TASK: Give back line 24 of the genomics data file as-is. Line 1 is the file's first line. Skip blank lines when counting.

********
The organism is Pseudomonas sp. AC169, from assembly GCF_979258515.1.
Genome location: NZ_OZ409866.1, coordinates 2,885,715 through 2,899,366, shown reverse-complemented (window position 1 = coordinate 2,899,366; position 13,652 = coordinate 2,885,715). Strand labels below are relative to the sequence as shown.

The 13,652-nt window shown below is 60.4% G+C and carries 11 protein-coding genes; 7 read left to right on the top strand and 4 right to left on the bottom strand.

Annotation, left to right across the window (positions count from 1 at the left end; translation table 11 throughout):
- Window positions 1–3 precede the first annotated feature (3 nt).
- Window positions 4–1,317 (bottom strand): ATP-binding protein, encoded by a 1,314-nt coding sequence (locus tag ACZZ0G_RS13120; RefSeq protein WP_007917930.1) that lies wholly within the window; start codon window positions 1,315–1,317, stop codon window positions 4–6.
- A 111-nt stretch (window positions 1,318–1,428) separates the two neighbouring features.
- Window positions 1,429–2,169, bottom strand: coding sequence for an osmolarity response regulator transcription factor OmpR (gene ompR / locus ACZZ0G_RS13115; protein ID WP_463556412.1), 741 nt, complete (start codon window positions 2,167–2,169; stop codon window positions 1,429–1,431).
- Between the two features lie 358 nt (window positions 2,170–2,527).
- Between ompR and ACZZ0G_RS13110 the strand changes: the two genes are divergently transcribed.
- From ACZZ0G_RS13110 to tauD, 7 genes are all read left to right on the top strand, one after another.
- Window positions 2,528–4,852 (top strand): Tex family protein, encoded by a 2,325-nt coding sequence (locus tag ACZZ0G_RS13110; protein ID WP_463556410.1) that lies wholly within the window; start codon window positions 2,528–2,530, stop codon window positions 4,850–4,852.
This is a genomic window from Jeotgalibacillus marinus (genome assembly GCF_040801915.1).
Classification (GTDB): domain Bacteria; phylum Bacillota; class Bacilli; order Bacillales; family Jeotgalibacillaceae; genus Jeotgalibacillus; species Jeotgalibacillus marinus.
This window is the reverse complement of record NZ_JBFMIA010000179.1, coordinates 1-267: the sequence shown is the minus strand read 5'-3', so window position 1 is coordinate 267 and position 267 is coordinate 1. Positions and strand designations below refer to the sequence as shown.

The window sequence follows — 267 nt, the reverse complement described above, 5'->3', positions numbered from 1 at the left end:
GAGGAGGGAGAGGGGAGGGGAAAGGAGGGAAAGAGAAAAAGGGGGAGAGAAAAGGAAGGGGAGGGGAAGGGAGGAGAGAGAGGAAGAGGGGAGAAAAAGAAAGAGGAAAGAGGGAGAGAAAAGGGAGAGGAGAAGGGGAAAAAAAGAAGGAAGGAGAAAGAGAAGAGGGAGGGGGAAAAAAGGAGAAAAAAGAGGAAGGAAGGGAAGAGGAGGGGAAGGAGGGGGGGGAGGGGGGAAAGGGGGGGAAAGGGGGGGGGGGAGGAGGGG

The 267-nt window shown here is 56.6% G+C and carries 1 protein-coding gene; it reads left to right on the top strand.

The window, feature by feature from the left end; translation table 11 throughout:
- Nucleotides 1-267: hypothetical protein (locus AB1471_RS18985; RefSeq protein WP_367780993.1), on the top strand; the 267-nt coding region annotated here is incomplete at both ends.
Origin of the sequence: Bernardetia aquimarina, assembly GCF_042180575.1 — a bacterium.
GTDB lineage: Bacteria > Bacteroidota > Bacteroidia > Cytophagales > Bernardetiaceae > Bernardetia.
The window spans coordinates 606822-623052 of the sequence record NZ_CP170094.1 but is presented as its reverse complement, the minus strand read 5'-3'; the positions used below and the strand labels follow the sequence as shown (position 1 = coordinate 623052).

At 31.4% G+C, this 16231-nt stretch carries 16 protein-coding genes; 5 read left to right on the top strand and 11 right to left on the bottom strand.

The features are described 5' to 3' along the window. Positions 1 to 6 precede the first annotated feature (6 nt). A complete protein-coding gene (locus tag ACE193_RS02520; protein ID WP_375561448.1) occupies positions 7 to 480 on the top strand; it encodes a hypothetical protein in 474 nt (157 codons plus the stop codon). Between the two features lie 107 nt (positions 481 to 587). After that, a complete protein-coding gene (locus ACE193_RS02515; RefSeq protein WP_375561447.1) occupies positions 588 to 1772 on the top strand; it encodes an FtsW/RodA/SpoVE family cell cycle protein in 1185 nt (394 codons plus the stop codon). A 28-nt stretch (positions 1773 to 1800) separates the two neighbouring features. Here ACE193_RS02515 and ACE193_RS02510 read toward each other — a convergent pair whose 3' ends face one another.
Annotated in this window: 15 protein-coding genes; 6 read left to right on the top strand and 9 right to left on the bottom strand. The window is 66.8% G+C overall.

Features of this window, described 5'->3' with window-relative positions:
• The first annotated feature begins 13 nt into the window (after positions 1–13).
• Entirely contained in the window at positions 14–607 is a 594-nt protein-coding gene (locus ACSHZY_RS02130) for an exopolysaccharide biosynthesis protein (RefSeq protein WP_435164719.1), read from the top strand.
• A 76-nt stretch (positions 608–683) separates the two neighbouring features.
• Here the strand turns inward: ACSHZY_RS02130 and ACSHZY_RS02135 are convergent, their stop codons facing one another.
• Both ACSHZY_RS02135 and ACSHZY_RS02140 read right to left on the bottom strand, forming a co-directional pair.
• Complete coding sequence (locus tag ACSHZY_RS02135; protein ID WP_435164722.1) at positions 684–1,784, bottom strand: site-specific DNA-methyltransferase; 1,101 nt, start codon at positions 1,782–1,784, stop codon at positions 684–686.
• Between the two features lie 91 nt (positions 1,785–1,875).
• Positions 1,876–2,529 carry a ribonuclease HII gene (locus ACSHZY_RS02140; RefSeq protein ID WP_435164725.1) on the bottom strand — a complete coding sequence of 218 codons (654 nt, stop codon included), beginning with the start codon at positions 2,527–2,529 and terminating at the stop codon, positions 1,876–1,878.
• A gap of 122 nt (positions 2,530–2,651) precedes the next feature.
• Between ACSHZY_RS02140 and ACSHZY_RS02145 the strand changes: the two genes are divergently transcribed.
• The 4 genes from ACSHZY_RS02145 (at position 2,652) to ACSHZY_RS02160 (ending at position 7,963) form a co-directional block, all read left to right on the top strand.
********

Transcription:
At 31.4% G+C, this 16231-nt stretch carries 16 protein-coding genes; 5 read left to right on the top strand and 11 right to left on the bottom strand.